Homegoing by Yaa Gyasia: Serenditously, this is the group book for the #diverseathon, but I was actually already listening to it! The narrator’s voice is soothing, which should help me get through the gut punches that I know this one will deliver. (Audiobook)
The Geek Feminist Revolution by Kameron Hurley: I’ve barely cracked the cover of this one, which I requested entirely based on the title. Hopefully it lives up to it! (Library hardcover)
Sea, Swallow Me and Other Stories by Craig Laurence Gidney: Okay, so this is kind of cheating since I literally just finished this book, but it was amaaaaazing and I want to talk about it. Gorgeously written, wildly inventive fantasy/magical realist stories. So weird, and so beautiful. And the audiobook was superbly narrated. (Audiobook)
Under the Udala Trees by Chinelo Okparanta: So far this novel about growing up queer during the Nigerian civil war is, well, sad like I thought it was going to be. Some beautiful writing, though.
Sorcerer to the Crown by Zen Cho. Well for one thing, I seem to be trying to play catch up on book recs I learned about from other Rioters. This is one. Also, a quasi-Victorian England with magic? As if there is any multiverse in which I wouldn’t want to read this! (Library hardcover)
The Never List by Koethi Zan. I was in the mood for a thriller, heard about it from other Rioters, thought I’d give it a try. (Library hardcover)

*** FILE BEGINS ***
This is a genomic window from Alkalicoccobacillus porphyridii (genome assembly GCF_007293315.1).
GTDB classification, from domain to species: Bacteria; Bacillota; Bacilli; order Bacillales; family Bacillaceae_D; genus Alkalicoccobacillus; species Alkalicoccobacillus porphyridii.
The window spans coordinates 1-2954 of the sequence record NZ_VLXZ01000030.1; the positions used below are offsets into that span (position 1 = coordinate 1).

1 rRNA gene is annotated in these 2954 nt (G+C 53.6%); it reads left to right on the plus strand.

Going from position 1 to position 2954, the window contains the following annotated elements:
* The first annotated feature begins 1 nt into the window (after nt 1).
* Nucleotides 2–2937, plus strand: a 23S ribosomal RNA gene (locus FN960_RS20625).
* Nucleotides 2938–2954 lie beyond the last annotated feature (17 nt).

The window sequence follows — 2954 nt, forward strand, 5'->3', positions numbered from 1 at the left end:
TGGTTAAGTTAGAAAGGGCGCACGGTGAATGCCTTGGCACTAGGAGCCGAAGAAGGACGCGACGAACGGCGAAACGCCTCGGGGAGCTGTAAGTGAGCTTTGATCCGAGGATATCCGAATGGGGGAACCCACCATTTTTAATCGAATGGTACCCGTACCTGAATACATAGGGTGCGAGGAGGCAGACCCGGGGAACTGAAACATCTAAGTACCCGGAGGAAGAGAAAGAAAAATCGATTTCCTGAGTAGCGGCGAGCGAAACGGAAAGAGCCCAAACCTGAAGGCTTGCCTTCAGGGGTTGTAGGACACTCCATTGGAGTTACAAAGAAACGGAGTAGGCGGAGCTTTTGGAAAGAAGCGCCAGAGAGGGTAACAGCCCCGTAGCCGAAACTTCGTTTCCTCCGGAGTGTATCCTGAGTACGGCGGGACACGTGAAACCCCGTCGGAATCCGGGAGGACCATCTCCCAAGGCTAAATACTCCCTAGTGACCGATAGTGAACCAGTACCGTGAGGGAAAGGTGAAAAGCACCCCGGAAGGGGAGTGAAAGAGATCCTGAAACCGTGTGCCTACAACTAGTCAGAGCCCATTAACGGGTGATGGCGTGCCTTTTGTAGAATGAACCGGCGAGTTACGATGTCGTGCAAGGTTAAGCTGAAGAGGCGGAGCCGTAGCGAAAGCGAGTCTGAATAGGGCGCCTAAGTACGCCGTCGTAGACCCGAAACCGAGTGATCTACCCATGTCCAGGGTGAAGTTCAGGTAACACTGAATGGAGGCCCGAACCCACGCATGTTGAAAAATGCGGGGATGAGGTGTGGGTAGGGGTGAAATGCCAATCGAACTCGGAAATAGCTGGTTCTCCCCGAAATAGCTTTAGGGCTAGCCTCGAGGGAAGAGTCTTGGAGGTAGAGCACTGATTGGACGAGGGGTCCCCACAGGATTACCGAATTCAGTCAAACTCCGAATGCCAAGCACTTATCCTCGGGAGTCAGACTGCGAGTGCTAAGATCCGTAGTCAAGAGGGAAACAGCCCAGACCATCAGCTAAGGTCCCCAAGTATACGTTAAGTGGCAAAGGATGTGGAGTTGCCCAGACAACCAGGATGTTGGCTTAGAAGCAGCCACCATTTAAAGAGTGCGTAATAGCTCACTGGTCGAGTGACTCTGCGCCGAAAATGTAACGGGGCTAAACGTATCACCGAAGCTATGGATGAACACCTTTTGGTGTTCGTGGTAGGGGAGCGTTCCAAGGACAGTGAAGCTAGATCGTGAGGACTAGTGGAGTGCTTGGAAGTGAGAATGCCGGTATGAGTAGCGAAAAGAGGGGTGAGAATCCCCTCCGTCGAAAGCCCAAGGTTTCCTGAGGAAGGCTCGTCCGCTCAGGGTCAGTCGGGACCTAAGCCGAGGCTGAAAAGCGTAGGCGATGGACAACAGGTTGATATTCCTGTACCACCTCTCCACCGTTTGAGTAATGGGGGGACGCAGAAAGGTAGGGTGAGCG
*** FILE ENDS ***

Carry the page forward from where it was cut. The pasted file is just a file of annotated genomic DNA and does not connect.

The Plague Tales by Ann Benson. I have a morbid fascination with the Black Death. I’d lost my copy of this in a move or something but scored another copy of it and the sequel for $.50 each at the library sale table. (Mass market paperback)
A Lesson in Love and Murder by Rachel McMillan: Was sent a complimentary copy by the publisher. (paperback)
The Mark of the Midnight Manzanilla by Lauren Willig: The only other Pink Carnation book my library owns. (audiobook)
The Vegetable Butcher by Cara Mangini: Saw this cookbook on da blahgs and thought it looked pretty amazing. (hardcover)
Mischling by Affinity Konar: I spotted this one when I was searching for new fall reads and requested a review copy. (Hardcover)
Behold the Dreamers by Imbolo Mbue: This is available for review on the Volumes app. The narration is AMAZING. (Audiobook)
When Breath Becomes Air by Paul Kalanithi: I’m a little late to the part on this one. Everyone has been raving about it since January and I really wanted to read it before the end of the year. (Library Hardcover)
Girl Mans Up by M-E Girard: Saw a few book twitter people talking about this one last week! It looks great and I’m super excited. (Hardcover)
Bel Canto by Ann Patchett: I’m reading this for the book club I go to with my mother. Love the musical imagery so far; it’s a lovely juxtaposition to the hostage situation. (Paperback)
Goodbye Days by Jeff Zentner: Scored a copy on Edelweiss – I loved The Serpent King so I can’t wait to see how this one turns out. (Ebook)
The Fifty-Year Mission: The First 25 Years by Edward Gross & Mark A. Altman: Kicking off my reading celebration of Star Trek’s Fiftieth anniversary with this oral history of the behind the scenes of the sci-fi franchise. (Hardcover)
The Omega Men: The End is Here by Tom King & Barnaby Bagenda: Finally getting around to this sleeper hit comic series and so far it’s living up to all the hype. (Paperback)